4 Important Financial Documents 20-Somethings Don’t Want to Think About, but Should.

The majority of young people aren’t thinking about wills or estate planning, or any financial documents at all, really—they don’t think it’s necessary to worry about these things at this stage of their lives. However, all adults—no matter their age, should start some estate plan.
Young adults aren’t in need of anything overly complex—just a foundation that they can build with a few basic documents. We’ll go over the key pieces of paperwork that can help jumpstart estate planning for younger clients—or client’s adult children:
Health Care Advance Directives
Often, it’s surprising for clients to learn that no one has the legal right to make medical decisions on someone else’s behalf without direct authorization. These instructions are often outlined in advance directives. These specific documents allow people to name other parties that are authorized to make medical decisions on their behalf—in the event that a doctor determines that the client cannot make them on their own.
Every state has different laws about how to create these advance directives, and many states have sample forms that are available online for free.
Most young people might not see the need for these documents—but remind them, in the event of an accident or sudden medical event, without an advance directive, families may argue over a particular treatment or course of action, and this could cause the matter to end up in court.
2.) Durable Powers of Attorney
These are documents that give a named individual the authority—known as an attorney-in-fact, to make legal and financial decisions on your client’s behalf.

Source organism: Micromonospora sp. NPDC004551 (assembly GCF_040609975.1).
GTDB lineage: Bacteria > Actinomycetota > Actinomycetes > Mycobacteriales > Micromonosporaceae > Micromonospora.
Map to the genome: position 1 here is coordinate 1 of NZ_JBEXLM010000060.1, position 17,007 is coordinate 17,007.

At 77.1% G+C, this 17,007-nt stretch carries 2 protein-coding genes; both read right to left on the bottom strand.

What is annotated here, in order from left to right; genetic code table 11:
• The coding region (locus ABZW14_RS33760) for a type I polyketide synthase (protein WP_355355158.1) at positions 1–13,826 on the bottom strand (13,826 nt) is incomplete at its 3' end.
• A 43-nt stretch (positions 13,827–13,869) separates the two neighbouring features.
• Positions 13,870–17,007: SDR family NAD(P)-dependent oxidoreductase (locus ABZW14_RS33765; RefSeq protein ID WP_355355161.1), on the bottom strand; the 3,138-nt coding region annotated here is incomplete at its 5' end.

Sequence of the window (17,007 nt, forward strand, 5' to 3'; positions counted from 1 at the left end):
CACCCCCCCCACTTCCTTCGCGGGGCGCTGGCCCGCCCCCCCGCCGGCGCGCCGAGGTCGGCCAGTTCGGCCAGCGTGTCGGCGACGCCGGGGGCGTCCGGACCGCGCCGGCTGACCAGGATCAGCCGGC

Once again, this is one of those ‘what if?’ documents and your younger clients may not think they need one. It’s essential that they give serious thoughts to these, however,…if for one simple reason:
These documents are meant, specifically, to allow access to assets in case of incapacitation, and they are often effective immediately upon signing. Due to the powers granted, assets that end up in the hands of the wrong person can be mismanaged or stolen.
It’s important that they only name a trusted individual.
3.) Wills
Without a will, when a person dies, state law takes over and dictate who receives assets. Single individuals without children will typically have their assets go to their parents.
Some clients may have no problem with this. If they aren’t, a will is a necessary document to list out beneficiaries and who will inherit what.
Also, once a client has a child, future guardians for the child should be named in the will.
4.) Beneficiary Designations
Most young adults’ most valuable property are invested in work-related assets—group term life insurance or 401(k) plans, specifically. These asset types are typically disbursed by beneficiary designations rather than by will.
Most young people aren’t aware of this—even if they are, often they don’t get around to filling out forms.